An air induction system 30 may be associated with power system 10 and include components that condition and introduce compressed air into cylinders 14 by way of intake ports 22 and intake valves 20. For example, air induction system 30 may include an air cooler 32 located downstream of one or more compressors 34. Compressors 34 may be connected to pressurize inlet air directed through and chilled by cooler 32. A throttle valve 36 may be located upstream of compressors 34 to selectively regulate (i.e., restrict) the flow of inlet air into power system 10. A restriction may reduce the A/F of power system 10 and/or an overall amount of fluid passing through power system, resulting in less O2 entering and exiting power system 10 and a higher exhaust temperature. It is contemplated that air induction system 30 may include different or additional components than described above such as, for example, filtering components, compressor bypass components, thermostat devices associated selective control of air cooler 32, and other known components.

An exhaust system 38 may also be associated with power system 10, and include components that condition and direct exhaust from cylinders 14 to the atmosphere. For example, exhaust system 38 may include one or more turbines 40 driven by the exiting exhaust, a first and a second treatment device 42, 44 disposed in series and fluidly connected downstream of turbine 40, and an exhaust outlet 46 configured to direct treated exhaust from second treatment device 44 to the atmosphere. It is contemplated that exhaust system 38 may include different or additional components than described above such as, for example, bypass components, an exhaust heater, a braking device, an attenuation device, additional treatment devices, and other known components.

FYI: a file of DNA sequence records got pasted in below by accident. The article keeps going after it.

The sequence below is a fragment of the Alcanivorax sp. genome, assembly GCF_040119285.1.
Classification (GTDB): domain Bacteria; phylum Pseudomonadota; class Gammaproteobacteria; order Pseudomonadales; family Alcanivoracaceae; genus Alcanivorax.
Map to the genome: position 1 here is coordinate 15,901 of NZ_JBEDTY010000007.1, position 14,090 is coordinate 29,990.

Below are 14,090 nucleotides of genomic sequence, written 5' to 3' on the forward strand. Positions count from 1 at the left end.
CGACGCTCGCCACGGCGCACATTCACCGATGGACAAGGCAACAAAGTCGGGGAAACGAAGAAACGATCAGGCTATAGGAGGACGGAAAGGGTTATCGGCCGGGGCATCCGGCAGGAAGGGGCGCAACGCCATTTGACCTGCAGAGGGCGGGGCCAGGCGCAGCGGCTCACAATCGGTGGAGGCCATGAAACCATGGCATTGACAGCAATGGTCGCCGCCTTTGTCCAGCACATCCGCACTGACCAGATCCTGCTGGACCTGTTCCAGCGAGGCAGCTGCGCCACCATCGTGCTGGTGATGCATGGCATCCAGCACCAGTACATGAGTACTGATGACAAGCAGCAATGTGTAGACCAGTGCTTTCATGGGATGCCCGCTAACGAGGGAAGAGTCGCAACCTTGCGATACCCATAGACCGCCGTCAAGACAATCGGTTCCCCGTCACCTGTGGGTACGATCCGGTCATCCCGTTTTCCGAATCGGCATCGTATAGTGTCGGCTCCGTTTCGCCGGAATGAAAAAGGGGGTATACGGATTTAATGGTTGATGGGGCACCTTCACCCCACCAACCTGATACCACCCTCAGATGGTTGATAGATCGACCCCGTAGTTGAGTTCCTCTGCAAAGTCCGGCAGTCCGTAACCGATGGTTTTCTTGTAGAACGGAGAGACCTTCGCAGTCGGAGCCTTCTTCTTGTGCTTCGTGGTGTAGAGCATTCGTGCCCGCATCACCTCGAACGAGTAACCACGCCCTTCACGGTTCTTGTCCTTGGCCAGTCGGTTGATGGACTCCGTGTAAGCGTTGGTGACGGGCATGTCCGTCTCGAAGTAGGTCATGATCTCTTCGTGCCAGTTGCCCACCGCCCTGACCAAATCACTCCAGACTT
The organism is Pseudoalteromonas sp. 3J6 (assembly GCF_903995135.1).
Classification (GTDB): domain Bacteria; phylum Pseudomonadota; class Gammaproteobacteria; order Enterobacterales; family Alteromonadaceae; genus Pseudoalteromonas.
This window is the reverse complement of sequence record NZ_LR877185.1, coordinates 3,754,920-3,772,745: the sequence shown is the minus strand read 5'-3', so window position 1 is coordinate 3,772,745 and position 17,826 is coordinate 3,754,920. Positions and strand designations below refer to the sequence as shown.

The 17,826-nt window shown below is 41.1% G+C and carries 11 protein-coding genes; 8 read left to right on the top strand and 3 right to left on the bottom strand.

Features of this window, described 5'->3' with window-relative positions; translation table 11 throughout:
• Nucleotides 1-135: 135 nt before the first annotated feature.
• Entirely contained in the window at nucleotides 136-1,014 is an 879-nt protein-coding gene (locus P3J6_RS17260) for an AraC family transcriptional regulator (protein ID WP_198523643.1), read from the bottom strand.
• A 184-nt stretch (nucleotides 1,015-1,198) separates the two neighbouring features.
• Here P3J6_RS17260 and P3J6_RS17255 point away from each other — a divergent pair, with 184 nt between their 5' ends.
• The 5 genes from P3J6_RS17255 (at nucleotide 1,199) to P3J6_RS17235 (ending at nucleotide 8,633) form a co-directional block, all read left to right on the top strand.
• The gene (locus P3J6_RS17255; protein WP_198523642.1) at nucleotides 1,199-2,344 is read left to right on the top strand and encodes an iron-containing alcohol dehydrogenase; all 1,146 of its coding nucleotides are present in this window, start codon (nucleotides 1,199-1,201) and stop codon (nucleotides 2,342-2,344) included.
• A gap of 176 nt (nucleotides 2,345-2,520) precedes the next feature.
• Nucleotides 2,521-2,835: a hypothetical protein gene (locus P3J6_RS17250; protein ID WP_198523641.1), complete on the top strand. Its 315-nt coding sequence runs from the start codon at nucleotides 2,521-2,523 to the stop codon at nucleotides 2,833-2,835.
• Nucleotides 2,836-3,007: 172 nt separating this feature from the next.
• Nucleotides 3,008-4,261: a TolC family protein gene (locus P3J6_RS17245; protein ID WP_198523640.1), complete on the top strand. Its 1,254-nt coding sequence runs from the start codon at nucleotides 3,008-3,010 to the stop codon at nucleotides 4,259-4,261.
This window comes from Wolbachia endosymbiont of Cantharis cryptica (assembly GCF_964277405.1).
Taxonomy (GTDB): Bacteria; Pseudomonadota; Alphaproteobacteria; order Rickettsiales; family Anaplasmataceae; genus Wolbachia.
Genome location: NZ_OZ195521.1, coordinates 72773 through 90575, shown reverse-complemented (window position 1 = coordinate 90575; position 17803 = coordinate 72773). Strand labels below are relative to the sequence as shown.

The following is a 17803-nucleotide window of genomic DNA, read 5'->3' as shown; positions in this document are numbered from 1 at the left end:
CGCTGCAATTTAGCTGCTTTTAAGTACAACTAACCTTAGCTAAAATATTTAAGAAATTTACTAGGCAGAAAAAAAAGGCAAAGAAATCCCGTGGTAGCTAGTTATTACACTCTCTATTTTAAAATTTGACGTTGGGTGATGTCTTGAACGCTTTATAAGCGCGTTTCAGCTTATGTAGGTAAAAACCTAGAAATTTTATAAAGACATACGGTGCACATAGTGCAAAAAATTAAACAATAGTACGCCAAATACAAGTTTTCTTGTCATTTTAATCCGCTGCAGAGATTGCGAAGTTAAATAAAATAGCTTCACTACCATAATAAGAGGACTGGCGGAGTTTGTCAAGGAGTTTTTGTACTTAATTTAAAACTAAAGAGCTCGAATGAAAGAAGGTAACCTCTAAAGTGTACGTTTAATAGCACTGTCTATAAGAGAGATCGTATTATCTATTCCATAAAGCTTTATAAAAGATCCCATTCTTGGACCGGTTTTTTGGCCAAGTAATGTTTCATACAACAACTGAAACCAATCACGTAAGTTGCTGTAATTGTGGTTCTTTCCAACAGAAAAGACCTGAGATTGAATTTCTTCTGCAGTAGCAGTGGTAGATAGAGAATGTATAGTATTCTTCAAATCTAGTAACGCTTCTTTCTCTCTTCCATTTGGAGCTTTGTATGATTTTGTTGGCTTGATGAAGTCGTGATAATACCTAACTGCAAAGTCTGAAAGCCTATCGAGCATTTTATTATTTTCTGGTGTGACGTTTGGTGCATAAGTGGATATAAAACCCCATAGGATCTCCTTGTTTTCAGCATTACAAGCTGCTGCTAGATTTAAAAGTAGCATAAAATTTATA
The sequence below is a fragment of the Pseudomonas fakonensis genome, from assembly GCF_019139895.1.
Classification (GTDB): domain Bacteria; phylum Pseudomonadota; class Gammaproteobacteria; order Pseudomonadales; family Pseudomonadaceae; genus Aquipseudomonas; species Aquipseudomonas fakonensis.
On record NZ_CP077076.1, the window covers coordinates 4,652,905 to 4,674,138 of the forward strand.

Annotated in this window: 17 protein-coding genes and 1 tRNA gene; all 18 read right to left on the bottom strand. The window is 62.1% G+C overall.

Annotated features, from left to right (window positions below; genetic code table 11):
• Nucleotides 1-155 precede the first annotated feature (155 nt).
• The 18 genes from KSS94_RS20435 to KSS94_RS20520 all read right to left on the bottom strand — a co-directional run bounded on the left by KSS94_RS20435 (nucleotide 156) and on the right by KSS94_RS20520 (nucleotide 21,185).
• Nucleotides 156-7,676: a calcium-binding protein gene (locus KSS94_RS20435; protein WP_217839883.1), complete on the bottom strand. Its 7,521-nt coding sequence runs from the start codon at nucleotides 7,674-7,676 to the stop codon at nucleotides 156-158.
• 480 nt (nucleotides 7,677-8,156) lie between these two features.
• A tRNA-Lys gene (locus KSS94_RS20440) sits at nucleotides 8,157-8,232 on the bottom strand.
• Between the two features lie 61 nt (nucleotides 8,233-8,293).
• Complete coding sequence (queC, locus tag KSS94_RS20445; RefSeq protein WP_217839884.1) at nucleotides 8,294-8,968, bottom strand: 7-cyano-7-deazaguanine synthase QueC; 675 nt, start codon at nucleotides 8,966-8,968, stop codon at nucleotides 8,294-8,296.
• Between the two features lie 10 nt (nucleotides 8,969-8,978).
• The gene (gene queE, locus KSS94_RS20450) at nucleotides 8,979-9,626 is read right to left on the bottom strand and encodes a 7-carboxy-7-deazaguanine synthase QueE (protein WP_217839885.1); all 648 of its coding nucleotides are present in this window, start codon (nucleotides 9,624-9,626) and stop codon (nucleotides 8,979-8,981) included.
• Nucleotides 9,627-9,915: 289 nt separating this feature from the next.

Turbine 40 may be located to receive exhaust leaving power system 10 via exhaust ports 26. Turbine 40 may be connected to one or more compressors 34 of air induction system 30 by way of a common shaft 48 to form a turbocharger. As the hot exhaust gases exiting power system 10 move through turbine 40 and expand against vanes (not shown) thereof, turbine 40 may rotate and drive the connected compressor 34 to pressurize inlet air.